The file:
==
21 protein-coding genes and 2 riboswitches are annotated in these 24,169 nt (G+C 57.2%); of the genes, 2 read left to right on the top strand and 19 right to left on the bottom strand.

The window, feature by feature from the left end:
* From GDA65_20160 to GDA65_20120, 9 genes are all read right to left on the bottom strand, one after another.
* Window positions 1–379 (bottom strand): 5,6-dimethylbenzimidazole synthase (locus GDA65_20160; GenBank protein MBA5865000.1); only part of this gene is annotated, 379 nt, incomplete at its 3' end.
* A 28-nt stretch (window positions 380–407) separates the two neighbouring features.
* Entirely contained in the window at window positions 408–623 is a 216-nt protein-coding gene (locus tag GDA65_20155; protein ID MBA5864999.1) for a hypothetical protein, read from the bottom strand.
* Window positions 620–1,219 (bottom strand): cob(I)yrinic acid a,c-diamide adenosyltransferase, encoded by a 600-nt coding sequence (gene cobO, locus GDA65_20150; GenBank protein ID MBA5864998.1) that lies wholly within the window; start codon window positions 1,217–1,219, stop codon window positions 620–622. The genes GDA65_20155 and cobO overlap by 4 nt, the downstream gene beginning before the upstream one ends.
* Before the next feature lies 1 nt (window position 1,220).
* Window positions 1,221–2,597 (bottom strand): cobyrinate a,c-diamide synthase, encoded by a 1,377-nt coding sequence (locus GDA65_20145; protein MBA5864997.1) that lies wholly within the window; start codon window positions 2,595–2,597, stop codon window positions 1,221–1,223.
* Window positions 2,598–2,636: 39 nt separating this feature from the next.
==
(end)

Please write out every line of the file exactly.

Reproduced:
21 protein-coding genes and 2 riboswitches are annotated in these 24,169 nt (G+C 57.2%); of the genes, 2 read left to right on the top strand and 19 right to left on the bottom strand.

The window, feature by feature from the left end:
* From GDA65_20160 to GDA65_20120, 9 genes are all read right to left on the bottom strand, one after another.
* Window positions 1–379 (bottom strand): 5,6-dimethylbenzimidazole synthase (locus GDA65_20160; GenBank protein MBA5865000.1); only part of this gene is annotated, 379 nt, incomplete at its 3' end.
* A 28-nt stretch (window positions 380–407) separates the two neighbouring features.
* Entirely contained in the window at window positions 408–623 is a 216-nt protein-coding gene (locus tag GDA65_20155; protein ID MBA5864999.1) for a hypothetical protein, read from the bottom strand.
* Window positions 620–1,219 (bottom strand): cob(I)yrinic acid a,c-diamide adenosyltransferase, encoded by a 600-nt coding sequence (gene cobO, locus GDA65_20150; GenBank protein ID MBA5864998.1) that lies wholly within the window; start codon window positions 1,217–1,219, stop codon window positions 620–622. The genes GDA65_20155 and cobO overlap by 4 nt, the downstream gene beginning before the upstream one ends.
* Before the next feature lies 1 nt (window position 1,220).
* Window positions 1,221–2,597 (bottom strand): cobyrinate a,c-diamide synthase, encoded by a 1,377-nt coding sequence (locus GDA65_20145; protein MBA5864997.1) that lies wholly within the window; start codon window positions 2,595–2,597, stop codon window positions 1,221–1,223.
* Window positions 2,598–2,636: 39 nt separating this feature from the next.